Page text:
A Positive Influence

Linebacker Bani Gbadyu was remembered by teammates for his joyful outlook on life and football. 

Bani Gbadyu in PSU football uniform, photo by Penn State Athletics

Bani Gbadyu didn’t do frustration or negativity. In fact, if the former Penn State linebacker caught one of his teammates frustrated with a lack of playing time or grumbling about the grind of a late August practice, he would make it a point to lift that teammate’s spirits.

“When he had bad days, you would never know,” says former teammate Stephon Morris ’15 Com. “He always found a silver lining.”

The extended Penn State football family was stunned when they learned that Gbadyu ’11 H&HD died from pancreatic cancer at age 34 on Oct. 24, only weeks after receiving the diagnosis. Several dozen former Nittany Lions gathered in Palmyra, Pa., to pay tribute during his memorial service, including Brett Brackett ’09 Bus.

“He had this joy about him,” Brackett says of Gbadyu, who was born in Liberia but grew up in Gaithersburg, Md. “He always had this bright smile on his face. It’s hard to picture him any other way. He was always laughing, never took anything too seriously, but at the same time was dedicated to being a good teammate and winning football games.”

Brackett and Gbadyu were in the same 2006 recruiting class, and both players had to prove themselves early on special teams, the kickoff return unit in particular. Initially stuck behind players like NaVorro Bowman ’09 Lib, Sean Lee ’09 Bus, Josh Hull ’09 EMS, and Michael Mauti ’11 Lib on the linebacking depth chart, Gbadyu earned his teammates’ respect and, eventually, starting reps at outside linebacker with a steady, determined work ethic.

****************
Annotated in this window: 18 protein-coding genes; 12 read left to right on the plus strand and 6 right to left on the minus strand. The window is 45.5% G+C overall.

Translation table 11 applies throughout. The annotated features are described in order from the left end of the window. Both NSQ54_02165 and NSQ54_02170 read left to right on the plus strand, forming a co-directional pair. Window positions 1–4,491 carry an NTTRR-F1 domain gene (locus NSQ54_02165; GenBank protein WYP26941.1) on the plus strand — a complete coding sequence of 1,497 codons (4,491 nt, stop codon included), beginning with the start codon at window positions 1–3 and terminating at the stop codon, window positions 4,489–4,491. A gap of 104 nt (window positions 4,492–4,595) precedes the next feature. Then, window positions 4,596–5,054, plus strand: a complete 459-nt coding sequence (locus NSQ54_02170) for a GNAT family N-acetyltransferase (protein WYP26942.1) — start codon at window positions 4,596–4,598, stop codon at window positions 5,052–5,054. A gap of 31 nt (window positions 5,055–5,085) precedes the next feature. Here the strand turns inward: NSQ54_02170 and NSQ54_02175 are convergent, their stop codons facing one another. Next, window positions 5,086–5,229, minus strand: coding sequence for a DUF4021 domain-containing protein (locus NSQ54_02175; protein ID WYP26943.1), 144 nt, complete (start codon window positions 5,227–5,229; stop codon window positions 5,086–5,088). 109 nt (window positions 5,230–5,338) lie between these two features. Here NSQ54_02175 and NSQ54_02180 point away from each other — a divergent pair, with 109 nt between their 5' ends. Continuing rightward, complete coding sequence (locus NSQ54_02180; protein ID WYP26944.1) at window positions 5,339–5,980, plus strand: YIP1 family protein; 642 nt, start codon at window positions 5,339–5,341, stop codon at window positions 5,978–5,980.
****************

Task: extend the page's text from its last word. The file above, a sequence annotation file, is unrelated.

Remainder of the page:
He also looked out for his teammates. Morris had started at cornerback his freshman year but was on the second team as a sophomore and struggling with how to handle it. Gbadyu, then a senior, provided constant encouragement.

“I remember him sitting me aside, and saying, ‘You’re super-talented. They know this. Just keep grinding and doing the small things,’” Morris says.

Gbadyu spent one Thursday afternoon driving from State College to West Chester University, where he watched his former Nittany Lion teammate Cedric Jeffries ’10 Com, who had transferred there, play for the Golden Rams, then was back on campus for practice on Friday.

Penn Staters helped raise more than $120,000 for Gbadyu’s medical expenses with a GoFundMe account that will support his wife, Molly, and three children. The former Nittany Lions at Gbadyu’s memorial service represented players from multiple class years. They shared memories of his unique fashion sense, his kindness, and his relentlessly upbeat attitude.

“It was full of laughter, full of tears,” Brackett says. “It was a beautiful celebration of Bani’s life.”